A foreign-owned company that seems to be engaged in a tough fight with special counsel Robert Mueller has filed papers with the Supreme Court that were presented on Saturday to Chief Justice John Roberts.
The mystery firm asked the high court to block the special counsel from obtaining records via a subpoena after being turned down by a federal appeals court following a lower court ruling ordering release of the records, according to Politico:
The identity of the firm and the foreign country at issue remain closely guarded secrets, but POLITICO first reported earlier this year that the dispute appeared to involve Mueller’s prosecutors. A POLITICO reporter was in the D.C. Circuit Court of Appeals clerk’s office in October when a person connected to the appeal arrived to request a copy of the special counsel’s latest filing in the case.
When the case was argued at the D.C. Circuit last week, the courtroom was closed to the public. Court personnel went to unusual lengths to preserve the secrecy, ordering journalists to leave the floor where lawyers were presenting their positions.
The high court’s public docket did not offer many clues as to the identity of the foreign firm or the context of its filing or which attorneys are involved. But on Tuesday, a three-page court order revealed that the witness opposing the subpoena is a foreign-owned corporation.
The company is arguing that its status as an extension of a foreign government makes it immune from subpoenas, but that was rejected by a three-judge panel on the U.S. District Court of Washington, D.C. The judges were also unconvinced by the state-owned firm’s claims that complying with the records request would be a violation of laws in its home country.
Politico noted further:
After the order was filed Tuesday, sealed filings continued in the appeals court in what appeared to be a bid to stay the D.C. Circuit’s ruling or appeal it further. On Friday, the appeals court denied a motion from the company. The precise nature of the motion was not disclosed.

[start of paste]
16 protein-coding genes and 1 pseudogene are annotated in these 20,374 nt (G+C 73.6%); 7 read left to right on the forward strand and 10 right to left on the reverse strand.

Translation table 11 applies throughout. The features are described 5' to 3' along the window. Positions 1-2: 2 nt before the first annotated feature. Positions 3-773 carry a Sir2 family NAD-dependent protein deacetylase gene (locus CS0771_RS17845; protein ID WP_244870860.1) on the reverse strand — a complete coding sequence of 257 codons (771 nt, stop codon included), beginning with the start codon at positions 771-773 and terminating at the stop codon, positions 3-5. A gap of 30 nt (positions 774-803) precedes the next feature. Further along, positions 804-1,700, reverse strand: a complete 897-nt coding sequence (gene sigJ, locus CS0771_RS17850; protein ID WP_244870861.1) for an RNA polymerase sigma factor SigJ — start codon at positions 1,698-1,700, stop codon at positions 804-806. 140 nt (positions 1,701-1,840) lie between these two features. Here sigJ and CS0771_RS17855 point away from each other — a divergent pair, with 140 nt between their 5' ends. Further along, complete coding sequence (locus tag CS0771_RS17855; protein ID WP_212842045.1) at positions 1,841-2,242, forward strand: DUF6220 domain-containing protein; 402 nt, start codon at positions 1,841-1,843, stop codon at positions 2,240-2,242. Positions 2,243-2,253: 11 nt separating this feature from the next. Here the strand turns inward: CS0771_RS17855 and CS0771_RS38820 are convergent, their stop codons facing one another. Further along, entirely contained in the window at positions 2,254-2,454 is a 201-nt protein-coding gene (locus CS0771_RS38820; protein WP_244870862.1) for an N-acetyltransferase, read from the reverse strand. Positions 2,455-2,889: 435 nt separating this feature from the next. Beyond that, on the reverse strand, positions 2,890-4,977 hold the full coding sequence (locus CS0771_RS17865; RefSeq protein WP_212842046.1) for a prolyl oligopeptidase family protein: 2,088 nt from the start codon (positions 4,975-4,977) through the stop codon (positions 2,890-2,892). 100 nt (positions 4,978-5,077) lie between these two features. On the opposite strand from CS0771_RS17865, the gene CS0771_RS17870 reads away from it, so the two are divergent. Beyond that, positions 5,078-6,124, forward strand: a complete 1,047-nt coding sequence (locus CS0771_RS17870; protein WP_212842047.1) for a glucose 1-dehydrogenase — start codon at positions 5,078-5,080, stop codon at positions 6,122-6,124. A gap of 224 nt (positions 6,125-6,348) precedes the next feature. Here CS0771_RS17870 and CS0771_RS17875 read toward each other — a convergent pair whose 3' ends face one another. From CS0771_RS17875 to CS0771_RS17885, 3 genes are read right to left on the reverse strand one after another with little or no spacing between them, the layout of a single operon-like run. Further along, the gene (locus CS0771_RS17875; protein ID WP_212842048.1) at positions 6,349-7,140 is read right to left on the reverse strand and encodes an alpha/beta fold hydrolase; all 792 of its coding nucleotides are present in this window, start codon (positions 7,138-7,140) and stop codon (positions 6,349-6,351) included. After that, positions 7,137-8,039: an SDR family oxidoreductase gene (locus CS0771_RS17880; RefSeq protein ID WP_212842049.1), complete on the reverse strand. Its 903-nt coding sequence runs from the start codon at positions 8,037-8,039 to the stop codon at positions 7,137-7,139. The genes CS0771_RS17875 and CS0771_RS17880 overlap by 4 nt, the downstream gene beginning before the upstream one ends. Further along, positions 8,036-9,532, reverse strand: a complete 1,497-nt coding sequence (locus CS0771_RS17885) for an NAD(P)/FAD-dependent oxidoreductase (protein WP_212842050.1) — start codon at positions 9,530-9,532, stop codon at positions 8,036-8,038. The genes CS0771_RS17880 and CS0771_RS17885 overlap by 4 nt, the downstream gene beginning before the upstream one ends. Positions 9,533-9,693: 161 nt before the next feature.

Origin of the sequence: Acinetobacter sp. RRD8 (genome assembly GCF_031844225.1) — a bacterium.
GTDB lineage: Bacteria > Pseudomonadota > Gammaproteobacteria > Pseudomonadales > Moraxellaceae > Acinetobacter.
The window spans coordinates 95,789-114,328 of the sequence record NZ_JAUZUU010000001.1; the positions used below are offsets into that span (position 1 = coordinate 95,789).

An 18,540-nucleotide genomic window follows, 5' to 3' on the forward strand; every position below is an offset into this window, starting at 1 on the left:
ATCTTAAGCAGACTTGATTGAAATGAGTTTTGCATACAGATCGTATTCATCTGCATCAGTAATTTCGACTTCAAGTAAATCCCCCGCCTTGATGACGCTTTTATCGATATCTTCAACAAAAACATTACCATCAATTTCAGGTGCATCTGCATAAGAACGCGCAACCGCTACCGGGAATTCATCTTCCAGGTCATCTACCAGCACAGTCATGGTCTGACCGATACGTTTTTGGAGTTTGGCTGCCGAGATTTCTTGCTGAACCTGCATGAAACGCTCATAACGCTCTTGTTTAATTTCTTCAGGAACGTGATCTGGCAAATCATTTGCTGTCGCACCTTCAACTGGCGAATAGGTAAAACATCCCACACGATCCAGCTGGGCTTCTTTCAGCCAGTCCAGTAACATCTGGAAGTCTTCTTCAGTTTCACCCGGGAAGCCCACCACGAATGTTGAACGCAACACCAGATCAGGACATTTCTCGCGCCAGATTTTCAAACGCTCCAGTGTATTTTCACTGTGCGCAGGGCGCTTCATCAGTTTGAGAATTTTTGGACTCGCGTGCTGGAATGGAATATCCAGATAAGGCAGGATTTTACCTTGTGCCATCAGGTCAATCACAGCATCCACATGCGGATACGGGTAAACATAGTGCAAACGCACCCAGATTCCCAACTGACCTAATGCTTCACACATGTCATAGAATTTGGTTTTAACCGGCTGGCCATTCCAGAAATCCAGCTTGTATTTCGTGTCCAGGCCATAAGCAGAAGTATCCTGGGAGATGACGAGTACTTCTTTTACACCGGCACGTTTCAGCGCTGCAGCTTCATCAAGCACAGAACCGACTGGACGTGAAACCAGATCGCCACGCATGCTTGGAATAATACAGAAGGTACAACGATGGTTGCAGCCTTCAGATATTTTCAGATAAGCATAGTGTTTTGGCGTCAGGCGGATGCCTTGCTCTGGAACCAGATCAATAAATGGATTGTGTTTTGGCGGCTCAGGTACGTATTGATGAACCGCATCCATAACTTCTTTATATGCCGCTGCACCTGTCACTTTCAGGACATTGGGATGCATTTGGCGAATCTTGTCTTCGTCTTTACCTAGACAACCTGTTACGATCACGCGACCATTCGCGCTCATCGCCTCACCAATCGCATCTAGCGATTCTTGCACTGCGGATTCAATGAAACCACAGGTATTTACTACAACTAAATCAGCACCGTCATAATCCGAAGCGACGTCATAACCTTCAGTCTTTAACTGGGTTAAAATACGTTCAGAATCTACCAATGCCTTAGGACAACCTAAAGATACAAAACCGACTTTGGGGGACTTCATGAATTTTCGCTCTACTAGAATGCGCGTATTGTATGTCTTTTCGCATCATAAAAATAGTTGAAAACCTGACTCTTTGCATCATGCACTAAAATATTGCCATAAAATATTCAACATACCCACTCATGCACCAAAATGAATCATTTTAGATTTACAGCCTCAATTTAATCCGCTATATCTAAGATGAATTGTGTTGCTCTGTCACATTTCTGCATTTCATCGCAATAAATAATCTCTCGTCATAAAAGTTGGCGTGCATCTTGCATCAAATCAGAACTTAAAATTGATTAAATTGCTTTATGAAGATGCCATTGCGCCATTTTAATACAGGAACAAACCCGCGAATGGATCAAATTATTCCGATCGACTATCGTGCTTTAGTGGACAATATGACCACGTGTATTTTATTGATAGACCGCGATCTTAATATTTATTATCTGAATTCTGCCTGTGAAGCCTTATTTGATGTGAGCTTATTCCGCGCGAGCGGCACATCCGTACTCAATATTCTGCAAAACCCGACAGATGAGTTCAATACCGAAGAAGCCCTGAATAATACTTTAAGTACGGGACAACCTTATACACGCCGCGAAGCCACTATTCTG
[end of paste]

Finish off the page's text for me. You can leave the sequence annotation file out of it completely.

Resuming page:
The Supreme Court’s online docket reveals only the request for a stay of the subpoena, as well as the fact that the company seeks to proceed with the case under seal.
Some have speculated that the company involved could be a state-owned corporation from Russia. Vox reported on some circumstantial evidence indicating that the case has to do with both Russia and Mueller:
- Politico’s Josh Gerstein and Darren Samuelsohn observed that when the case reached the appellate level, Judge Gregory Katsas recused himself. Katsas was a staffer in Trump’s White House counsel’s office before Trump appointed him to the court, and he had previously said he’d recuse himself on Russia investigation-related matters.
- Then last Friday, when appellate arguments were held, the courthouse sealed off the whole floor the courtroom was on, so reporters couldn’t see which lawyers would enter. But shortly after arguments appeared to end, CNN saw several Mueller prosecutors returning to their office building — including their top appellate specialist Michael Dreeben (the one person nearly certain to be involved if this was a Mueller-related appeal), as well as international specialist Zainab Ahmad.
- Finally, this Tuesday, when the appellate panel’s ruling was announced, the Washington Post saw five Mueller prosecutors (including Dreeben) attend a sealed hearing in district court, along with two other unidentified lawyers.
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